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Fort Worth It!

From art and gardens to cowboys and a rocking nightlife—the Texas city has it all for springtime visitors.


It’s the 16th largest city in the United States, but you may not realize its magnitude when you visit. And that, say its residents, is what makes Fort Worth, Texas, so great.

“Fort Worth has such a calming and friendly way about it. You can never meet a stranger; we tend to call this place ‘the smallest biggest city’ in the country. Everyone seems to know everyone,” says Claire Lawhon Pearce, a resident of Fort Worth.

But even if you don’t know anyone, there’s plenty to see and do in the city.

“It’s a small-town feel in a lot of ways, but Fort Worth has the amenities of a big city. ...Our mix of food, culture, sports, music, shopping and bars is diverse and fun,” says Natalie Boenker, who has lived in Fort Worth for nearly three decades. This “mix” of possibilities is especially great in the spring.

“Fort Worth in the spring is beautiful, assuming it hasn’t gotten too hot, or too wet. ... It’s nice to see the flowers bloom and sit outside for a patio beer down on 7th Street or Magnolia [Avenue], or venture out to the beautiful Botanic Garden and Japanese Garden,” says Pearce. “Spring is also fun for a [Texas Christian University] Horned Frogs baseball game in their newly updated stadium as well as a great night at the new Coyote Drive-In theater, where you’ll have a one-of-a-kind view of the Fort Worth skyline.”

The Fort Worth Botanic Garden, a group of 23 specialty gardens, is the oldest of its kind in Texas. It is home to more than 2,500 species of native and exotic plants. The Japanese Garden, built in 1973, features koi-filled pools, dramatic waterfalls, Japanese architecture and plants that “create a serene environment for strolling,” says Sarah Covington, public relations manager for the Fort Worth Convention and Visitors Bureau.

The city also boasts of a thriving art district, with five internationally recognized art museums. Boenker recommends a springtime picnic on the lawn of the Kimbell Art Museum, followed by a trip inside the building, which was designed by renowned architect Louis Kahn and is often referred to as one of the most significant works of architecture of the 20th century. Among the permanent pieces in the museum is Michelangelo’s first known painting, “The Torment of Saint Anthony.” Other featured artists include El Greco, Cézanne, Picasso, Rembrandt and Matisse.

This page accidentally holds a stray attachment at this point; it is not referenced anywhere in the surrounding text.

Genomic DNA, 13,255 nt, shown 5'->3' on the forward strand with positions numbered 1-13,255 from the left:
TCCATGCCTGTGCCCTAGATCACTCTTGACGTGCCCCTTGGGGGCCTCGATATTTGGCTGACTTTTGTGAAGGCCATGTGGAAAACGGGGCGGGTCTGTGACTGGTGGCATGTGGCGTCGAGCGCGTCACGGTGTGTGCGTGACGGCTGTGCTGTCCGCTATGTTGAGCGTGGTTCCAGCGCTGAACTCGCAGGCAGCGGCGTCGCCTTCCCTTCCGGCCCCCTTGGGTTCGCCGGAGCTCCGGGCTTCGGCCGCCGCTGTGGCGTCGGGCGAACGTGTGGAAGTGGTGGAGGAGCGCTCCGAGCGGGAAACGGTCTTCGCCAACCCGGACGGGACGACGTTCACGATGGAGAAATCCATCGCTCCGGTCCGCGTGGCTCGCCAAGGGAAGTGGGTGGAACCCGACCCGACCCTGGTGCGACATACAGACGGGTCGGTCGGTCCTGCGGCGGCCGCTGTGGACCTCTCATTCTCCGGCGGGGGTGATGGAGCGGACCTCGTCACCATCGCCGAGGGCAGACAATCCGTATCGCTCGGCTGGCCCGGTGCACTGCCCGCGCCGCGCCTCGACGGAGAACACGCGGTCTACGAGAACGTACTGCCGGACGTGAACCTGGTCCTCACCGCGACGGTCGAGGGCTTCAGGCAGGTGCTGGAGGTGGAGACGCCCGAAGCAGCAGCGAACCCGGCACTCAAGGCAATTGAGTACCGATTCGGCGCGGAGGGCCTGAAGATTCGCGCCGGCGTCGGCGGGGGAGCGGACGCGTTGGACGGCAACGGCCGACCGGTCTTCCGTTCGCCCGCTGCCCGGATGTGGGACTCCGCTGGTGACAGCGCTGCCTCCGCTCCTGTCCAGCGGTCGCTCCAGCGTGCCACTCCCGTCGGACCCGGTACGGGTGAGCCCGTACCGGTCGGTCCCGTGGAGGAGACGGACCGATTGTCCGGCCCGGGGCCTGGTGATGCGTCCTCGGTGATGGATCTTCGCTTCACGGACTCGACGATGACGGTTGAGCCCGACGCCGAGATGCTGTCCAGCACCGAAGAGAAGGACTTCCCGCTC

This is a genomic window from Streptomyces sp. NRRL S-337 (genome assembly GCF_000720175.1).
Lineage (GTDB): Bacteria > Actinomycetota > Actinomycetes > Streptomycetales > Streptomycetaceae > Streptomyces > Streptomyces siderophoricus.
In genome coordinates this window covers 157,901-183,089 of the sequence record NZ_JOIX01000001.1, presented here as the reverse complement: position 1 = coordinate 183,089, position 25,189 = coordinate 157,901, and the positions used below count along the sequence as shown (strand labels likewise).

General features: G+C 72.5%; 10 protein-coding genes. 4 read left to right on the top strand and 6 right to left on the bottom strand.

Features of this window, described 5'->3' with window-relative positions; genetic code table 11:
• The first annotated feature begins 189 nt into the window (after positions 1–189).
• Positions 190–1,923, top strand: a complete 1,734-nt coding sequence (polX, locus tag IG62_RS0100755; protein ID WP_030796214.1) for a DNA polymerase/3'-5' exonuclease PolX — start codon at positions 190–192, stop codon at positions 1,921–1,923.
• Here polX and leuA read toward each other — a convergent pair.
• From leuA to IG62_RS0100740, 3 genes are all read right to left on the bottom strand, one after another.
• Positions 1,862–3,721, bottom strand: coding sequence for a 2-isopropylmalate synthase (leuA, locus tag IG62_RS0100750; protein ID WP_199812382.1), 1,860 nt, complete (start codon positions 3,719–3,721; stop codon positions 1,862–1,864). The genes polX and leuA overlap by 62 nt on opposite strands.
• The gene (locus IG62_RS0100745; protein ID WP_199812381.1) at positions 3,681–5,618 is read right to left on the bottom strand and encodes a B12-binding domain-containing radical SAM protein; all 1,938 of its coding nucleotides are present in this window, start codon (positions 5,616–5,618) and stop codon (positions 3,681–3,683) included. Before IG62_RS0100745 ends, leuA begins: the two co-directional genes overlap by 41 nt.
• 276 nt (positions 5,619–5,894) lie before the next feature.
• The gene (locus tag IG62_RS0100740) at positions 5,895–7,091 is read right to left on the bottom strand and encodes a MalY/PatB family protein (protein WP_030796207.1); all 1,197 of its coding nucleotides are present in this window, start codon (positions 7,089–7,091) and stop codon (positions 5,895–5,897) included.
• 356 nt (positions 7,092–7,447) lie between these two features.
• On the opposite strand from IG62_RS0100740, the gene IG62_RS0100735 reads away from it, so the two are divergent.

While the outdoors and the museums of Fort Worth are wonderful, no trip to the city is complete without a true taste of the Old West. Visitors can venture to the famed Stockyards National Historic District for rodeos, Western saloons, the Texas Cowboy Hall of Fame and the Fort Worth Herd twice-daily cattle drive, during which real cowboys drive Texas longhorns. The area is also home to the Stockyards Station shops and restaurants, which operate in the old sheep and hog barns, and the Livestock Exchange Building, once called the “Wall Street of the West.”

Visitors have many options to enjoy an evening in Fort Worth. They can go upscale in the Magnolia Avenue neighborhood, where choices include Ellerbe Fine Foods, a farm-to-table restaurant that’s “excellent,” says Boenker, or Nonna Tata for “the most authentic Italian food in the city.” There are Chinese and American cuisine and boutique ice cream options too, according to Boenker, along with a bar called The Usual, which has “big time mixologists on staff.” Boenker and Pearce recommend the 7th Street corridor as well which, they both say, has a “booming” nightlife, including live music.

Or, visitors can go authentic Texan with a trip to Billy Bob’s Texas, considered the world’s largest honky-tonk—a nightclub featuring country music. It was built in 1910 as a cattle barn for the Fort Worth Stock Show and Rodeo. For over 30 years, Billy Bob’s Texas has been the Fort Worth destination for Western-style entertainment. It has arcades and casinos, line dancing lessons, professional bull riding demonstrations and music concerts. Country stars Willie Nelson, Dwight Yoakam, George Strait and Robert Earl Keen as well as celebrities like Ray Charles and Bob Hope have all performed here. It also hosts rock ’n’ roll and pop music artists.

Fort Worth is adjacent to Dallas, Texas, and the cities share an airport that acts as a hub for travel throughout the world. While having a car in the city is the easiest option for getting around, visitors can also rent bikes to travel between Fort Worth’s attractions, which increase every year.

“New things are always popping up,” says Boenker. “But finding favorite and old standbys is easy too!”


Carrie Loewenthal Massey is a New York City-based freelance writer.